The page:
Important Events of November – 17

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Important Events of November – 17

International Students Day

International Students’ Day is an international observance of the student community, held annually on November 17. Originally commemorating the Nazi storming of Czech universities in 1939 and the subsequent killing and sending of students to concentration camps, it is now marked by a number of universities, sometimes on a day other than November 17, as a nonpolitical celebration of the multiculturalism of their international students.

Observances:

In 1989 independent student leaders together with the Socialist Union of Youth (SSM/SZM) organized a mass demonstration to commemorate International Students’ Day. The students used this 50th-anniversary event to express their dissatisfaction with the ruling Communist Party of Czechoslovakia. By nightfall, what had begun as a peaceful commemorative event turned violent, with many participants brutally beaten by riot police, red berets, and other members of law enforcement agencies. About 15,000 people took part in this demonstration. The only person left lying where the beatings took place was thought to be the body of a student, but in fact turned out to be an undercover agent. The rumour that a student had died due to the police brutality triggered further actions; the same night, students and theatre actors agreed to go on strike. The events linked to the International Students’ Day of 17 November 1989 helped spark the Velvet Revolution in Czechoslovakia. Struggle for Freedom and Democracy Day is today observed as an official holiday in both the Czech Republic (since 2000, following a campaign by the Czech Student Chamber of the Council of Higher Education Institutions) and Slovakia.

National Epilepsy Day

In India, November 17 is observed every year as National Epilepsy Day to create awareness about epilepsy.  Epilepsy is a chronic disorder of brain characterized by recurrent ‘seizures’ or ‘fits’. The seizures are caused as a result of sudden, excessive electrical discharges in the neurons (brain cells).   The condition can affect people at any age and each age group has unique concerns and problems.

The symptoms of epilepsy are as follows:

  • Sudden twitching (uncontrollable jerking motions of the arms and legs)
  • Loss of consciousness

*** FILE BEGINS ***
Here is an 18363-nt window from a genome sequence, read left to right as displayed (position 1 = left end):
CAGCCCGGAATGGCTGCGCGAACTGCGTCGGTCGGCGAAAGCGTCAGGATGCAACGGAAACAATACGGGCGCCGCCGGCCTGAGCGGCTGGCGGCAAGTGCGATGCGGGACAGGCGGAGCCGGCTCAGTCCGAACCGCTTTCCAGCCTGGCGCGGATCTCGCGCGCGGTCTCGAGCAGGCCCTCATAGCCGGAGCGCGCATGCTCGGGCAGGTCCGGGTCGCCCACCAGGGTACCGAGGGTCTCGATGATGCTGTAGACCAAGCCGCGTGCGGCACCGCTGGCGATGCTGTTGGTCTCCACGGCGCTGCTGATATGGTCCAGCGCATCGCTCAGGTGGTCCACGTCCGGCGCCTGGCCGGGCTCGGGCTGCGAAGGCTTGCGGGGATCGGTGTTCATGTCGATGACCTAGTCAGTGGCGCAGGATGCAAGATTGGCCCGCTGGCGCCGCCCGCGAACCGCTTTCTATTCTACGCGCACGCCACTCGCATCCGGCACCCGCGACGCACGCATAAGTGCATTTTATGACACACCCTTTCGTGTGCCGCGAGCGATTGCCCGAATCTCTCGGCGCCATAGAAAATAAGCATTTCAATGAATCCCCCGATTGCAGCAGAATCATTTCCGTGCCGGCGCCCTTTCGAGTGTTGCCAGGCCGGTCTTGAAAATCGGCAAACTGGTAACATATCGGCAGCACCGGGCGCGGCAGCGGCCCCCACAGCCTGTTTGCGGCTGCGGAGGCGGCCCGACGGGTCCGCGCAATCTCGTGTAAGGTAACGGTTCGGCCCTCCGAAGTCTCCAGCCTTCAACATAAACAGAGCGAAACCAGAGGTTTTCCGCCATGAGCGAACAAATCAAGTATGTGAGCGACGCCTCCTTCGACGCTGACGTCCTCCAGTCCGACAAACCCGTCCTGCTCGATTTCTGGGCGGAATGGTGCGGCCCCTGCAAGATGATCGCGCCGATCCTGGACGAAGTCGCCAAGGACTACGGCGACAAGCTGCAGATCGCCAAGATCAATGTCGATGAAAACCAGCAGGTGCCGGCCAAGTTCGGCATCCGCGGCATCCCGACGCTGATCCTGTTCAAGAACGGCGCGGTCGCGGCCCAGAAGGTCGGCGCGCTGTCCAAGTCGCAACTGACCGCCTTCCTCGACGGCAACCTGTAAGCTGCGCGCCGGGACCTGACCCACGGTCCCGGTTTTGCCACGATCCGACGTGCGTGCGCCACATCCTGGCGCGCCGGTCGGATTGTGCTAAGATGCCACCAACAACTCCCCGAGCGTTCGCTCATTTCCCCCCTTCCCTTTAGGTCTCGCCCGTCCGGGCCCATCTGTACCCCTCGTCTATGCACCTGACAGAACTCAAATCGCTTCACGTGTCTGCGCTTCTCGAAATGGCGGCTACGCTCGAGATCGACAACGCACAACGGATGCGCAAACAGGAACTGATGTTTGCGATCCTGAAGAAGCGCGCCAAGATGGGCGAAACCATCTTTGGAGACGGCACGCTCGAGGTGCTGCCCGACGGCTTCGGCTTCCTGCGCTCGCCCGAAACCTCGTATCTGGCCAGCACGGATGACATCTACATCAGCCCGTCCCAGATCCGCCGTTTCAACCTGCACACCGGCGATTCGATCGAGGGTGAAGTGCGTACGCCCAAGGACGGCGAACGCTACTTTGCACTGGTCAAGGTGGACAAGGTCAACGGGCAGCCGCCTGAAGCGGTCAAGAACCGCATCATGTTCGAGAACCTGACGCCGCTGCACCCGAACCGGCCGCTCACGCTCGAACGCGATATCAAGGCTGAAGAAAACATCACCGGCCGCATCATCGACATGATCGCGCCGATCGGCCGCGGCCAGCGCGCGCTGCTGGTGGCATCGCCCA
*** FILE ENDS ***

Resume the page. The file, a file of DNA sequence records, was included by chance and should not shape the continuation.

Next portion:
• Tingling sensation  (feeling of pricking pins or needles) in arms or legs
  • Stiffness in muscles of arms or legs or face

Tips to deal with Seizures

  • Do not panic.
  • Do not try to restrain the person during a seizure.
  • Remove sharp objects or other harmful objects out of the person with seizures.
  • Loosen any tight neck wear.
  • Gently roll the person onto one side so that any fluid in the mouth can safely come out.
  • Put something soft under his or her head.
  • Do not put anything into the person’s mouth for the fear of swallowing tongue.
  • Be with the person until medical help arrives.
  • Allow the person to rest or sleep.

Lala Lajput Rai Memorial Day

Lala Lajpat Rai (28 January 1865 – 17 November 1928) was an Indian freedom fighter. He played a pivotal role in the Indian Independence movement. He was popularly known as Punjab Kesari. He was one third of the Lal Bal Paltriumvirate.

Personal Life:

Lajpat Rai was born on 28 January 1865 in a Hindu Aggarwal family, as a son of Urdu and Persian government school teacher Munshi Radha Krishan Agrawal and his wife Gulab Devi Agrawal, in Dhudike (now in Moga district, Punjab). In 1877, he was married to Radha Devi Agrawal, with whom had two sons, Amrit Rai Agrawal and Pyarelal Agrawal, and a daughter, Parvati Agrawal.

Social Life:

After joining the Indian National Congress and taking part in political agitation in Punjab, Lala Lajpat Rai was deported to Mandalay, Burma (now Myanmar), without trial in May 1907. Lajpat Rai’s supporters attempted to secure his election to the presidency of the party session at Surat in December 1907, but he did not succeed.

Graduates of the National College, which he founded inside the Bradlaugh Hall at Lahore as an alternative to British institutions, included Bhagat Singh. He was elected President of the Indian National Congress in the Calcutta Special Session of 1920. In 1921, he founded Servants of the People Society, a non-profit welfare organisation, in Lahore, which shifted its base to Delhi after partition, and has branches in many parts of India.

He controversially demanded “a clear partition of India into a Muslim India and Hindu State India” in The Tribune on 14 December 1923.

Dealth:

He did not fully recover from his injuries and died on 17 November 1928 of a heart attack.

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